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Dr. Victor E. Alessi

President and CEO, United States Industry Coalition

Dr. Victor E. Alessi is Chief Executive Officer and President of the United States Industry Coalition, an organization dedicated to facilitating the commercialization of technologies of the New Independent States through cooperation with its members. Previously, he was President of DynMeridian, a subsidiary of DynCorp, specializing in arms control, nonproliferation, and international security affairs. Before joining DynMeridian in 1996, Dr. Alessi was the Executive Assistant to the Director, U.S. Arms Control and Disarmament Agency (ACDA). Dr. Alessi served as Director of the Office of Arms Control and Nonproliferation in the Department of Energy prior to his work at ACDA.

Nonproliferation: The Role of the National Labs and the Initiative for Proliferation Prevention

"The collapse of the Soviet Union led to the largest proliferation threat ever faced by our country," Dr. Victor Alessi, President and CEO of the United States Industry Coalition (USIC), told his PNNL, Richland audience during a June 15th speech. "We used to be afraid of a strong Soviet Union," he explained in his presentation on the role of U.S. National Labs in the nonproliferation process, sponsored by the Pacific Northwest Center for Global Security (PNWCGS). "Now we're afraid of a weak Russia."

As the head of the USIC, Dr. Alessi, former President of DynMeridian, and Executive Assistant to the U.S. Arms Control and Disarmament Agency (ACDA), works with U.S. businesses, consortiums and universities aiding Newly Independent States (NIS) to find peaceful, commercial applications for advanced weapons technologies.

Although the dissolution of the Soviet Union ended the Cold War, the threat to U.S. and global security increased due to the decrease in the security of nuclear materials and knowledge. The NIS was left with nuclear facilities they lacked both the funds and expertise to safely maintain. "We were hearing about Russian (weapons) scientists who couldn't put food on the table," said Alessi. This was attracting employment offers from countries like Iran. Also, Russia's early-warning defense system was deteriorating due to the inability to replace monitoring satellites, resulting in a 1995 false alarm that came close to triggering nuclear retaliation. In order to address the nuclear threat, "we did so much arms control it made our heads spin," said Alessi. He listed the Intermediate Nuclear Forces Treaty, Threshold Ban Treaty and Peaceful Nuclear Explosions Treaty, as examples, and explained that START II only took one week to negotiate, whereas START I took nine years.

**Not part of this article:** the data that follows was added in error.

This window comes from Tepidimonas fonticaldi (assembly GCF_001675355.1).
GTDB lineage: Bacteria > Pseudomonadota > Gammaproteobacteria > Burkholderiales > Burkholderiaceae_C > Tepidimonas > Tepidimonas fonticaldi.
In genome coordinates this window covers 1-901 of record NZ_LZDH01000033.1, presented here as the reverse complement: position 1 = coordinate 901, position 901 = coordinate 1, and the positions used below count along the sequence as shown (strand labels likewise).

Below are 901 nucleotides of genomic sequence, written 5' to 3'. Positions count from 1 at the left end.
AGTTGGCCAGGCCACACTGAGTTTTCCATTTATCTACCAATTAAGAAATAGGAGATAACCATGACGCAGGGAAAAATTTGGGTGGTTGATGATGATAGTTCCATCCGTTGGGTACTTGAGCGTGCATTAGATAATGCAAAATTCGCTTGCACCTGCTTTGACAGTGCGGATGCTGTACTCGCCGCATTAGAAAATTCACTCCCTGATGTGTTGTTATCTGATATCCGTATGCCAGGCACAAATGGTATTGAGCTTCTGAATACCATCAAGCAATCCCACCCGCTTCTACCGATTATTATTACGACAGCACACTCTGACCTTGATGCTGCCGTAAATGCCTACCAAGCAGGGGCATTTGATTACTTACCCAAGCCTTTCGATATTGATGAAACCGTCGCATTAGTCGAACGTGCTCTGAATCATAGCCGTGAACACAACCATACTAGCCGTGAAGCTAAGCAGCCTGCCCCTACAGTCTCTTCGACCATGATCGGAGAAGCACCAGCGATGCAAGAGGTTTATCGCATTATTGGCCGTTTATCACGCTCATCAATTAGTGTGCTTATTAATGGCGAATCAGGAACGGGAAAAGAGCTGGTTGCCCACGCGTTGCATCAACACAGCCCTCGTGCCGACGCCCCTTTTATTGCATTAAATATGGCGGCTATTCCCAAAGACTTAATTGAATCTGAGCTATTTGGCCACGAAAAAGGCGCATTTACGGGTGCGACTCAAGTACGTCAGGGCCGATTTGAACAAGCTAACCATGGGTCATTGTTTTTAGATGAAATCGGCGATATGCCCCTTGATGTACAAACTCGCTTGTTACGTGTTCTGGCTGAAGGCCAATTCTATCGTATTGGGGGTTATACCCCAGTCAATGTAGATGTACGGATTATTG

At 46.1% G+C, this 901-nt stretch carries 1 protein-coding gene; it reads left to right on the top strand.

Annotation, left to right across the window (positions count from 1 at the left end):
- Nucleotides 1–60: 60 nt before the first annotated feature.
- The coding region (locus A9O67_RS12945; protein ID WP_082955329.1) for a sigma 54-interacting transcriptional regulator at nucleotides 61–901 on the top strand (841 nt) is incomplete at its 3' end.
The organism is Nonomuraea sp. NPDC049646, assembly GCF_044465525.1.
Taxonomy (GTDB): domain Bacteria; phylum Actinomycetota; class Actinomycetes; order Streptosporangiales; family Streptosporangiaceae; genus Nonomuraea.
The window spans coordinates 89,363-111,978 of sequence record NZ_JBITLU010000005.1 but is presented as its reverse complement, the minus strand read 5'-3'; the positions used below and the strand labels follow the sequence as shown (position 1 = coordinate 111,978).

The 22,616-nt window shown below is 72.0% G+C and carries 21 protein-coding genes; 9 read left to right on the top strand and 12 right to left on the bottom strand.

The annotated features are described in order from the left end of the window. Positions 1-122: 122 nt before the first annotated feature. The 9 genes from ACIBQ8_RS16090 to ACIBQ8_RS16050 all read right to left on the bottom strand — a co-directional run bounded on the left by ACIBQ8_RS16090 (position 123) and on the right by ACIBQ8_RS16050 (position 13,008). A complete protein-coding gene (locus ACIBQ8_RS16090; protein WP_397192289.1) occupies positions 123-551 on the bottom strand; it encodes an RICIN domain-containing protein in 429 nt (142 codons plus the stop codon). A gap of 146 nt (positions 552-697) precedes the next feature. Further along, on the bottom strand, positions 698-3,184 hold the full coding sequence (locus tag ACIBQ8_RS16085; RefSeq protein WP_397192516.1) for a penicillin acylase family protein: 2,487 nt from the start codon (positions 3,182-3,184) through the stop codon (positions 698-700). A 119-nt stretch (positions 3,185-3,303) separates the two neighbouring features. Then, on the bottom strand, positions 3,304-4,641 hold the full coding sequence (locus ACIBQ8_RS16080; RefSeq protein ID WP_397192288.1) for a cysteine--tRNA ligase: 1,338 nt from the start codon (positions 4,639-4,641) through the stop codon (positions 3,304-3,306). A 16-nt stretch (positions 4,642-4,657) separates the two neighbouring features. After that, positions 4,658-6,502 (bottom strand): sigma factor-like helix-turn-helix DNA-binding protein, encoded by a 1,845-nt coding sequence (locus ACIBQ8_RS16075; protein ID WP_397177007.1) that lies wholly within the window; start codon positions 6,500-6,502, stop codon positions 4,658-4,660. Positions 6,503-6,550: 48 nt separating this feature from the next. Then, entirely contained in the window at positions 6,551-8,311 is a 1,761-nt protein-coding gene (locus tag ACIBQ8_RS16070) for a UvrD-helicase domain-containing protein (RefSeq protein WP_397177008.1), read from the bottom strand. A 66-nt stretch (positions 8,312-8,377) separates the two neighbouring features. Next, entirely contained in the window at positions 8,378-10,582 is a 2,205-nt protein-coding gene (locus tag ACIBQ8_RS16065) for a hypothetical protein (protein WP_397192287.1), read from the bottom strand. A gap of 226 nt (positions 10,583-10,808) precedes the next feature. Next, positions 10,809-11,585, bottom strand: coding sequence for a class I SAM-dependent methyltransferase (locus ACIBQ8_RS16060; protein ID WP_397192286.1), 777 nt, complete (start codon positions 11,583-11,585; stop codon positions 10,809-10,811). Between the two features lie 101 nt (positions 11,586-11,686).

Over the last six years, $153 million of taxpayer money has been spent on the Initiatives for Proliferation Prevention program (IPP), funded by the U.S. Department of Energy. The main goals are to reduce the risk of weapons exports; to improve transparency in the accounting process, "so that we can have confidence that the Russians have what they say they have;" and, ultimately, to help Russia downsize its nuclear weapons complex by finding peaceful applications for its weapons knowledge.

According to Alessi, the U.S. national labs' participation in the process has "created a positive legacy." The national labs help to convert research and development into commercial products, building up a market demand for the talents of former weapons scientists, which helps them to remain in Russia, rather than seeking employment in "dangerous countries." The national labs also help the NIS to attract industrial partners, reduce the financial and technical risks of pursuing new technologies, by providing expert assistance, and enable cost sharing. Furthermore, collaboration between U.S. and NIS labs and scientists accomplishes much that governments cannot. For example, it permits laboratory counterparts to form the close relationships, which Alessi calls "key to the success" of undertakings such as the Nuclear Cities Initiative, which helps former Soviet nuclear cities move into the commercial sector and away from weapons production.

The long-term goals of the IPP program are converting research and development into commercial products, attracting industrial partners, and reducing financial and technical risks. Alessi stressed the importance of finding private sector money to match government funds in order to maintain support for the program on Capitol Hill. "If you want to succeed here are the rules…," Alessi told his audience, " …you must know how to delegate and coordinate between agencies, progress and efforts must be verifiable, and endeavors must be in the U.S.' interest if you're going to use taxpayer money."

Identifying challenges to the IPP program, Alessi named the future relationship between Russia and the United States as one of the greatest unknowns. He also stated that in spite of current rhetoric, he believes the program will continue, citing several commercial successes to support this belief, as well as the program's ability to move products quickly from inception to the market. "There is no exit strategy (for success) unless you can commercialize," he stated, acknowledging another of the program's challenges. "It's tiring (at times), frustrating… you just go on because you know it's the right thing to do."

Center for Global Security

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